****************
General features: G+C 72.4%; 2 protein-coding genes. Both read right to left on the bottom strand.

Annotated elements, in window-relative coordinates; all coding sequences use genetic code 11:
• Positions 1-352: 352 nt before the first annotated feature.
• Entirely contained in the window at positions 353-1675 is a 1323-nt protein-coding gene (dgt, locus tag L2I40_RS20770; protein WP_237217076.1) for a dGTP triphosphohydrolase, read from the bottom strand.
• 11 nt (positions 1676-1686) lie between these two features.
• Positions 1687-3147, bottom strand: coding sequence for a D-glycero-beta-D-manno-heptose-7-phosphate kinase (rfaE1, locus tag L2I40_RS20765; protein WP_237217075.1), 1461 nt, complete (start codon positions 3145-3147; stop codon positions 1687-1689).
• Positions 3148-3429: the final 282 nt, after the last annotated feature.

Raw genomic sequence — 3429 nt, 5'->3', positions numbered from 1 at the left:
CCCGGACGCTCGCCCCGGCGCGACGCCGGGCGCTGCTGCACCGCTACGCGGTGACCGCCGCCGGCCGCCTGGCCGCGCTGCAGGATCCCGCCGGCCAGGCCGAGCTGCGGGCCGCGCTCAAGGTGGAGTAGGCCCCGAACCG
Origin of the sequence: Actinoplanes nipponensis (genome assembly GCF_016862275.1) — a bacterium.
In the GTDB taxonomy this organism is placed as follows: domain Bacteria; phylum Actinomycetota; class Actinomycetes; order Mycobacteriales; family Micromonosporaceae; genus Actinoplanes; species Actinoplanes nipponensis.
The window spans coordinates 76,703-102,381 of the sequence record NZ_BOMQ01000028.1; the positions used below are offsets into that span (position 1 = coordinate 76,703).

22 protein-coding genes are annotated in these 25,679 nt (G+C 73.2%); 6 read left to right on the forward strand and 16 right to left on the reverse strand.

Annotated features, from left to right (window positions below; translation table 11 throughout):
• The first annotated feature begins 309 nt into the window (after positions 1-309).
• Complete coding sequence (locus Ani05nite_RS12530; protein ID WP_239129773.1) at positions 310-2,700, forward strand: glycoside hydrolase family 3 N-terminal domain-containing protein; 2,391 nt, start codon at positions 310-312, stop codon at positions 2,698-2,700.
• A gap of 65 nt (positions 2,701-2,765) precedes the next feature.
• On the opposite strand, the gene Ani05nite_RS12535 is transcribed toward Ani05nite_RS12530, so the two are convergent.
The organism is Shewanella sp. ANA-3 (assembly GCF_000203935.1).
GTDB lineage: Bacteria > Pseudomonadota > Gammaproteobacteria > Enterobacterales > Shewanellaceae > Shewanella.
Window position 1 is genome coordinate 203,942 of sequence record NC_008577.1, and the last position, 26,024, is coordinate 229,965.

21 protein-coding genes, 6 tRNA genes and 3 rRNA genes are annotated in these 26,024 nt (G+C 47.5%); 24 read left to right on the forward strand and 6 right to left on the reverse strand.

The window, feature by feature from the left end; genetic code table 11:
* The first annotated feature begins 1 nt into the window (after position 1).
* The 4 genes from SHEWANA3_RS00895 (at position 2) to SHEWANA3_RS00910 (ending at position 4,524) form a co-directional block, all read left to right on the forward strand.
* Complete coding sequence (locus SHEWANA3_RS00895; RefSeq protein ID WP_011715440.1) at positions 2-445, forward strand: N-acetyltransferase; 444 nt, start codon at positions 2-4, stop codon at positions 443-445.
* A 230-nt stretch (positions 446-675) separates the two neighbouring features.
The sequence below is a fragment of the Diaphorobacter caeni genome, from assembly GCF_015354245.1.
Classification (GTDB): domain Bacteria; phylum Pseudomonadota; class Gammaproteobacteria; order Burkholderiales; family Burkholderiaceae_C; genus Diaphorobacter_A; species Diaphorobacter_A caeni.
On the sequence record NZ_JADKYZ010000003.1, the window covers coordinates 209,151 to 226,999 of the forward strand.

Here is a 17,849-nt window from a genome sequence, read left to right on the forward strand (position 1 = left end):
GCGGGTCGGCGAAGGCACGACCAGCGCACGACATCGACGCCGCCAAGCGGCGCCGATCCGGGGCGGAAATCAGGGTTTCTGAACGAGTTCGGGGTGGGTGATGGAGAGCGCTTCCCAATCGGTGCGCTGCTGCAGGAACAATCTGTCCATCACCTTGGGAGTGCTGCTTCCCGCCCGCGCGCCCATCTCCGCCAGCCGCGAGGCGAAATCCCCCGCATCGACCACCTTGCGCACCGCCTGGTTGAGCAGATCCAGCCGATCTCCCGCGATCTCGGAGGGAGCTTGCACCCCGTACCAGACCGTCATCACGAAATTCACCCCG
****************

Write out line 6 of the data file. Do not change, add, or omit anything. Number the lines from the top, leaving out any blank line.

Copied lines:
• Positions 1687-3147, bottom strand: coding sequence for a D-glycero-beta-D-manno-heptose-7-phosphate kinase (rfaE1, locus tag L2I40_RS20765; protein WP_237217075.1), 1461 nt, complete (start codon positions 3145-3147; stop codon positions 1687-1689).